> arr[x] = arr[0], arr[1], arr[2], arr[x], arr[4]
>
> Am I right? Or have I completly confused myself... either way I am still
> very confused.
>
> Thanks,
> Henry

You do not seem to understand what an array is.
An array dimensioned 4 can contain any four values. So, for example,
int x[4] = {23, 4567, 1098876, -444 };
so here x[0] has the value 23,
x[1] has the value 4567,
x[2] has the value 1098876,
x[3] has the value -444

So the two dimensional array
int matrix[2][4] = { {1,2,3,4}, {10, 20, 30, 40} };

matrix[1][3] contains the value 30.

You could set any values here;
int matrix[2][4] = { {123, -888, 98765, 1}, {0, 0, 0, 0} };
--
Fred L. Kleinschmidt
Associate Technical Fellow
Boeing Common User Interface Services

Eric Sosman
Guest
Posts: n/a

 08-29-2003
"Fred L. Kleinschmidt" wrote:
> [...]
> So the two dimensional array
> int matrix[2][4] = { {1,2,3,4}, {10, 20, 30, 40} };
>
> matrix[1][3] contains the value 30.

ITYM 40.

--
http://www.velocityreviews.com/forums/(E-Mail Removed)

Henry
Guest
Posts: n/a

 08-29-2003
> So the two dimensional array
> int matrix[2][4] = { {1,2,3,4}, {10, 20, 30, 40} };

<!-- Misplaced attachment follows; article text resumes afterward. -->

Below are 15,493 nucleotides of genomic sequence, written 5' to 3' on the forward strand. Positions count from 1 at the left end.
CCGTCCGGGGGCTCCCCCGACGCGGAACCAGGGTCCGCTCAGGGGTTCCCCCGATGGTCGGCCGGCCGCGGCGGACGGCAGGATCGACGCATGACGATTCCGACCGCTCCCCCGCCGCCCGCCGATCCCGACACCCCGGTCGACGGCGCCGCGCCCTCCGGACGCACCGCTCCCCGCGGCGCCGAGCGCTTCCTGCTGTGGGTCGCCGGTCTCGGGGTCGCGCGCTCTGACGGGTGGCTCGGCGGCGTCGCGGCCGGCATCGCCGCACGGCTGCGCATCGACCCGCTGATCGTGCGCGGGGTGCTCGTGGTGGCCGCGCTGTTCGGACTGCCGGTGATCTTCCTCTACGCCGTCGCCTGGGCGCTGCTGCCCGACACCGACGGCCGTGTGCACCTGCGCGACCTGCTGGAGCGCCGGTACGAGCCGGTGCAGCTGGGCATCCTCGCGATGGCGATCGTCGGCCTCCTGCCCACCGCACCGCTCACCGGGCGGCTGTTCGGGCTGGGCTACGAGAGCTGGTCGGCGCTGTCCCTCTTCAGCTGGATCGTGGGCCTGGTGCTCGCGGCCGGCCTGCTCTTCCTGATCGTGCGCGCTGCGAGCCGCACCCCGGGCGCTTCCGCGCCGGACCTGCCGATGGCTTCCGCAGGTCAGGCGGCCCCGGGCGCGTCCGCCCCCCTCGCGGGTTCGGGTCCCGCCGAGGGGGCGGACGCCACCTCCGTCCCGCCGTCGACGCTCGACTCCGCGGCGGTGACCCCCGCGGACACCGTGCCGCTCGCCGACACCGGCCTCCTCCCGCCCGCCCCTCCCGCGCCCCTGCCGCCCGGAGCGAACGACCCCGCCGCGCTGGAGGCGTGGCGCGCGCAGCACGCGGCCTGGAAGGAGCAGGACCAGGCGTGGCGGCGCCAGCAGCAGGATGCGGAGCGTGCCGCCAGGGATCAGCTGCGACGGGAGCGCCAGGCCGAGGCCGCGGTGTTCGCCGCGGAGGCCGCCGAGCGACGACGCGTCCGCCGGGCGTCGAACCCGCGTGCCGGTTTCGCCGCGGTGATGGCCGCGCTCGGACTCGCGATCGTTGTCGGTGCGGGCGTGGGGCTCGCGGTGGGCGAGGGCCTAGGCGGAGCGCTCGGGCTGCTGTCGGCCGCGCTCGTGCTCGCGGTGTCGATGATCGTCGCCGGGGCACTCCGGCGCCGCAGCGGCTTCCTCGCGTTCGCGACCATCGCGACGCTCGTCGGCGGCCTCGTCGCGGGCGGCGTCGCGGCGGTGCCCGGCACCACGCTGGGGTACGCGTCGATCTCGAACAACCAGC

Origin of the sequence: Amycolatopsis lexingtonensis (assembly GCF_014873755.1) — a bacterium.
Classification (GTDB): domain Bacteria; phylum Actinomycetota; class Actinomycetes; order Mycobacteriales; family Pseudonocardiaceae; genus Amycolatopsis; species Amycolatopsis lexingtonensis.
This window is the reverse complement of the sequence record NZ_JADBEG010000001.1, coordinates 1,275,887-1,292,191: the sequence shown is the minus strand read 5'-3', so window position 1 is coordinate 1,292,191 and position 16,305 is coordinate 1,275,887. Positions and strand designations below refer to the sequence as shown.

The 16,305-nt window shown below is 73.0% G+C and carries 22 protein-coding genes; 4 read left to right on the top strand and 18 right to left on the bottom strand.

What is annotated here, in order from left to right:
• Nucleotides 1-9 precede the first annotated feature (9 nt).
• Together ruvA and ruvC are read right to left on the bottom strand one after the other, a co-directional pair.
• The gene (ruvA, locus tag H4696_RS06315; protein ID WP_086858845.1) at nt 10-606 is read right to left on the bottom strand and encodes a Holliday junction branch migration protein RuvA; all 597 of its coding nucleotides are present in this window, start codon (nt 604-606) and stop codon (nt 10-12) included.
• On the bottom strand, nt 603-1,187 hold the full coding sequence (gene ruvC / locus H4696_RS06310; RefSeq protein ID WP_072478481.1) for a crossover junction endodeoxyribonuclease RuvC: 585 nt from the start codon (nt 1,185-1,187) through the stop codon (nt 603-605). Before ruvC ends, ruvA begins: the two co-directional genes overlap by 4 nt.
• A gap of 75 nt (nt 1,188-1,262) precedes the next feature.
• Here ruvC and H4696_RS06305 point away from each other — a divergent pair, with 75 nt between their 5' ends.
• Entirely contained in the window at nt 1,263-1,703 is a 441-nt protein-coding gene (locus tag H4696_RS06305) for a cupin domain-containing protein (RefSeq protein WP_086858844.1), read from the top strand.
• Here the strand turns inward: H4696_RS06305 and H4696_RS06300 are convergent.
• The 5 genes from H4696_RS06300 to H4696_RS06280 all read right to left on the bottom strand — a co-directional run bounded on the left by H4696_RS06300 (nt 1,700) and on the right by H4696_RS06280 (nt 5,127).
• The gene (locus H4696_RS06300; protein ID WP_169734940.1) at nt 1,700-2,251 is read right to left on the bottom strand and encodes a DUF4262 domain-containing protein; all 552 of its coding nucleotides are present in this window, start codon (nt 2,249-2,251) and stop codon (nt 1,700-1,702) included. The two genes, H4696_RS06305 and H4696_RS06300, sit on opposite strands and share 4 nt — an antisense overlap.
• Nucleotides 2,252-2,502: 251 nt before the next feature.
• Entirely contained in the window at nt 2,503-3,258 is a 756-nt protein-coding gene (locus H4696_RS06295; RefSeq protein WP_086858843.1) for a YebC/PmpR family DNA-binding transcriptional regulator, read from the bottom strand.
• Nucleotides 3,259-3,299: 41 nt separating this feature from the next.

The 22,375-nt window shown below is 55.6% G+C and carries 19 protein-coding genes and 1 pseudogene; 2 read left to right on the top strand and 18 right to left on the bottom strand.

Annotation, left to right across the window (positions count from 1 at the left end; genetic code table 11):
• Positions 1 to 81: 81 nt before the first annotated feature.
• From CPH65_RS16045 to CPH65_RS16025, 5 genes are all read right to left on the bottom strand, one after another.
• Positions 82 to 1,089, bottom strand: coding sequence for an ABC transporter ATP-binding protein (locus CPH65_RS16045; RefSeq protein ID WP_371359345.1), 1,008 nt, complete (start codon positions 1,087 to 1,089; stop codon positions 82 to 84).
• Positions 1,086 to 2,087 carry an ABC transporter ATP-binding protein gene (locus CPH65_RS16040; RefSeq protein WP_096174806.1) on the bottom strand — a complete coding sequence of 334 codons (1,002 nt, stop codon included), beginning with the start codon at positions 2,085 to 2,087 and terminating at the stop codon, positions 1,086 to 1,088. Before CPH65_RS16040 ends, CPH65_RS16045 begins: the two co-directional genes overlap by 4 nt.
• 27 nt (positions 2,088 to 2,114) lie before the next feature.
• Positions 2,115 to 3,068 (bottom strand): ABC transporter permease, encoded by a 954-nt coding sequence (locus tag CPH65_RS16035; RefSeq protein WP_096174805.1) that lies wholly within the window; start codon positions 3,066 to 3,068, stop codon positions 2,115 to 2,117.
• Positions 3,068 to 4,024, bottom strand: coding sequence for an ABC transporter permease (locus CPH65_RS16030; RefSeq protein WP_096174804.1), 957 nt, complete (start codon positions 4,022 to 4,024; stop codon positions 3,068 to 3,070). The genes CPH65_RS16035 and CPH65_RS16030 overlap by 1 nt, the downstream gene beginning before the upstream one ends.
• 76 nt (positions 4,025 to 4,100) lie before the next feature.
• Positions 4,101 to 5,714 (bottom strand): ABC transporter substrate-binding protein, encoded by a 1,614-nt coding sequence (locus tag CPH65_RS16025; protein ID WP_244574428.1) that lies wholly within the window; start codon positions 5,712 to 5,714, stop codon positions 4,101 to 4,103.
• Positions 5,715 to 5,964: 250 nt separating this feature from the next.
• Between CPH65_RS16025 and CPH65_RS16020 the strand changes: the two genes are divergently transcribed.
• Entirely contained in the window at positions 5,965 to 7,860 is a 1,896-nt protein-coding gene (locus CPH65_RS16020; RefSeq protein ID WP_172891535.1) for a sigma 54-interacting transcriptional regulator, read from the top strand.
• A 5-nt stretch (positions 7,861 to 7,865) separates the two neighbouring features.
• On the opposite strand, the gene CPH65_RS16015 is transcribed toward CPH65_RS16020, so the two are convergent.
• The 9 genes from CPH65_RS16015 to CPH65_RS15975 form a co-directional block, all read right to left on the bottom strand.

>
> matrix[1][3] contains the value 30.
>
> You could set any values here;
> int matrix[2][4] = { {123, -888, 98765, 1}, {0, 0, 0, 0} };

Ok it seems I did have my understanding of arrays a little skewed.. BUT

I'm still very confused on multidimensional arrays... how does
matrix[2][4] initialize to {{1, 2, 3, 4}, {10, 20, 30, 40}} like my book
says it does. (??)

how does matrix[1][3] contain the value 30 in that array .. still very
confused <=(>

Henry

Alex
Guest
Posts: n/a

 08-29-2003
Henry <(E-Mail Removed)> wrote:
>> So the two dimensional array
>> int matrix[2][4] = { {1,2,3,4}, {10, 20, 30, 40} };
>>
>> matrix[1][3] contains the value 30.
>>
>> You could set any values here;
>> int matrix[2][4] = { {123, -888, 98765, 1}, {0, 0, 0, 0} };

> Ok it seems I did have my understanding of arrays a little skewed.. BUT

> I'm still very confused on multidimensional arrays... how does
> matrix[2][4] initialize to {{1, 2, 3, 4}, {10, 20, 30, 40}} like my book
> says it does. (??)

matrix[2][4] means "two rows, four columns each", as in:

[ ][ ][ ][ ]
[ ][ ][ ][ ]

The initialization fills the first row with 4 values, and then
fills the second row with 4 values.

[ 1][ 2][ 3][ 4]
[10][20][30][40]

> how does matrix[1][3] contain the value 30 in that array .. still very
> confused <=(>

Since array numbering is in the 0..N-1 format, matrix[1][3]
means "second row, fourth column". This, as you can see,
contains 40 and not 30.

Alex

Mike Wahler
Guest
Posts: n/a